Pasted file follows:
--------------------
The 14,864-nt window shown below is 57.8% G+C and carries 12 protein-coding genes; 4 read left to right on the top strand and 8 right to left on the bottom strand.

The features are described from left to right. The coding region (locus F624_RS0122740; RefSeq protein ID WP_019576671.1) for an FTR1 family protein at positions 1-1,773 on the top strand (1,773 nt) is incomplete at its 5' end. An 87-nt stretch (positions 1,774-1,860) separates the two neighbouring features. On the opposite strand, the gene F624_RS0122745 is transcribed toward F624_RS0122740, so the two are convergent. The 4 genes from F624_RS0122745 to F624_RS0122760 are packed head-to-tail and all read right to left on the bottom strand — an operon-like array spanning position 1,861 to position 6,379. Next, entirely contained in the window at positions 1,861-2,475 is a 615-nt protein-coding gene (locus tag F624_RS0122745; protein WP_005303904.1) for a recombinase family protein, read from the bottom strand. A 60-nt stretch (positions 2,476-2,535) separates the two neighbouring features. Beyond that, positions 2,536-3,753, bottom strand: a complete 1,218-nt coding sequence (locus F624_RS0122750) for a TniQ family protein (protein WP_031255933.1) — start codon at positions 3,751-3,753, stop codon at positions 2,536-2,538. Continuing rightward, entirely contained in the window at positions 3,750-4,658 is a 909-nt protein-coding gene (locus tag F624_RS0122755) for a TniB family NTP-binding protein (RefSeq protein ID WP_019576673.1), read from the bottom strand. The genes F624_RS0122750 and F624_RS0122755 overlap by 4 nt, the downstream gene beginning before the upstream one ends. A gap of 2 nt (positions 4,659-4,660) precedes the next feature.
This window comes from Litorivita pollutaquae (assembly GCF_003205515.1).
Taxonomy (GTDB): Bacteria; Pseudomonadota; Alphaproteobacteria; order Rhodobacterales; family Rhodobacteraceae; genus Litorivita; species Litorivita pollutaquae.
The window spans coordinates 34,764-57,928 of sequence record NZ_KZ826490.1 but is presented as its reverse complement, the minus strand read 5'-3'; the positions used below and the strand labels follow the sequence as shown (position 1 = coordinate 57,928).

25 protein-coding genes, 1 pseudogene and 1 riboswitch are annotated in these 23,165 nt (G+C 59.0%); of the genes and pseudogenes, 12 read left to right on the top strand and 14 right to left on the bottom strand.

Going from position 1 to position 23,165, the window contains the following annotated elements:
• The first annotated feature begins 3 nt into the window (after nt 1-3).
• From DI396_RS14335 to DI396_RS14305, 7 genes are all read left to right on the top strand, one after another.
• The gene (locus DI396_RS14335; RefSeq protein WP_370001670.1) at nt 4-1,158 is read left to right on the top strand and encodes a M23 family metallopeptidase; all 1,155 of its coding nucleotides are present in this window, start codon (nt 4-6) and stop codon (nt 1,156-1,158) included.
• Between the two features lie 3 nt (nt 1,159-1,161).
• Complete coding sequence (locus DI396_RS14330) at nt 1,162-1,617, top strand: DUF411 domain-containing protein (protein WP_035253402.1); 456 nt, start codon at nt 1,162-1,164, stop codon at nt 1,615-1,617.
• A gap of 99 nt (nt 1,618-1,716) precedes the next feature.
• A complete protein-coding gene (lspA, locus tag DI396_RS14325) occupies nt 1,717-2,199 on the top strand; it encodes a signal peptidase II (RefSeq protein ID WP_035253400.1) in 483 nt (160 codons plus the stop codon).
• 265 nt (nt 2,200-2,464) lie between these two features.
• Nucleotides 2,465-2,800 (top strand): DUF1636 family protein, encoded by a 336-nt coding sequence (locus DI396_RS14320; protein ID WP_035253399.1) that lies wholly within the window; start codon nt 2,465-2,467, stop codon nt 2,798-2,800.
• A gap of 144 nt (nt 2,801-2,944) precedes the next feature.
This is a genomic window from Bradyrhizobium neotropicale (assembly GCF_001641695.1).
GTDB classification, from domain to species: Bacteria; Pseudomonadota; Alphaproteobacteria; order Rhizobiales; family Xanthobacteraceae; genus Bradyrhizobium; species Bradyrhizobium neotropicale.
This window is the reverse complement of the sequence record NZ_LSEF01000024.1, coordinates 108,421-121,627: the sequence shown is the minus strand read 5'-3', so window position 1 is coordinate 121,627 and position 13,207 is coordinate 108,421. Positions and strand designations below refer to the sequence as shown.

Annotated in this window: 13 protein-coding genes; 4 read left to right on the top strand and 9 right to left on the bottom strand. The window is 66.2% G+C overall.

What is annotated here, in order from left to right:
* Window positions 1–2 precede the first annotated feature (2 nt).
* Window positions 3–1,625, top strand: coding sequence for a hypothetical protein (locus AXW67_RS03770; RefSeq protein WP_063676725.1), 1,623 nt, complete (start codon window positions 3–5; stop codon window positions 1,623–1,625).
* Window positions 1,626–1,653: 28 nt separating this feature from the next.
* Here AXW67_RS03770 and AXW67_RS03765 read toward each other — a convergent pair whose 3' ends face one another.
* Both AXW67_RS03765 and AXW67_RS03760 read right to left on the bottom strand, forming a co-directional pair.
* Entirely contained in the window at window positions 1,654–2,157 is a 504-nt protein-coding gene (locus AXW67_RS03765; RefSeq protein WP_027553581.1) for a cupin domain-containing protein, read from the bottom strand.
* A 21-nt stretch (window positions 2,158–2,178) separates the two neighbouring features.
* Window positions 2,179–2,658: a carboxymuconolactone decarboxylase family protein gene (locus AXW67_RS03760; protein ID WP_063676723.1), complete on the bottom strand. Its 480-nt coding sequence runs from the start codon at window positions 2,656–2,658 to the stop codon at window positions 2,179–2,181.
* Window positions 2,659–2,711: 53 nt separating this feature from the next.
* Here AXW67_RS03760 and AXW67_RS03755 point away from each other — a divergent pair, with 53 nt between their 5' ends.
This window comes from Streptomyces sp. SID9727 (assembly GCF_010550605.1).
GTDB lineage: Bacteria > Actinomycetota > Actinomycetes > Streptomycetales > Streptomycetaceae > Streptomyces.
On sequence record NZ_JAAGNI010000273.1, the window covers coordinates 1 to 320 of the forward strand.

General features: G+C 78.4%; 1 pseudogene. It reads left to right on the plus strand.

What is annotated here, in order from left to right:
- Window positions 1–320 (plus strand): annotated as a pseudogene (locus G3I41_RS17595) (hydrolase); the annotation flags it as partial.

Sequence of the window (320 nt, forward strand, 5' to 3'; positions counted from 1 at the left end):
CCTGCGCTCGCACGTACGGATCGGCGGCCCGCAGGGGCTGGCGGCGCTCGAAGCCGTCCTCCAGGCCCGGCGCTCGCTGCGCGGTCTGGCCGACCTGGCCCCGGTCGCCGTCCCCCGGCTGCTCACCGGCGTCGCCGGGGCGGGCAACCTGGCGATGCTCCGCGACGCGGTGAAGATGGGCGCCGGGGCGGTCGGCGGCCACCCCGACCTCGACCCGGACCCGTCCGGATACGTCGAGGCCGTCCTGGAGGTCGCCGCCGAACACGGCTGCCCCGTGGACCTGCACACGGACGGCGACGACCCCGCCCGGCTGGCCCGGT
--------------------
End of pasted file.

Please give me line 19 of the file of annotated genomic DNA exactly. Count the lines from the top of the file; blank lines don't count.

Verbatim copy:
GTDB classification, from domain to species: Bacteria; Pseudomonadota; Alphaproteobacteria; order Rhizobiales; family Xanthobacteraceae; genus Bradyrhizobium; species Bradyrhizobium neotropicale.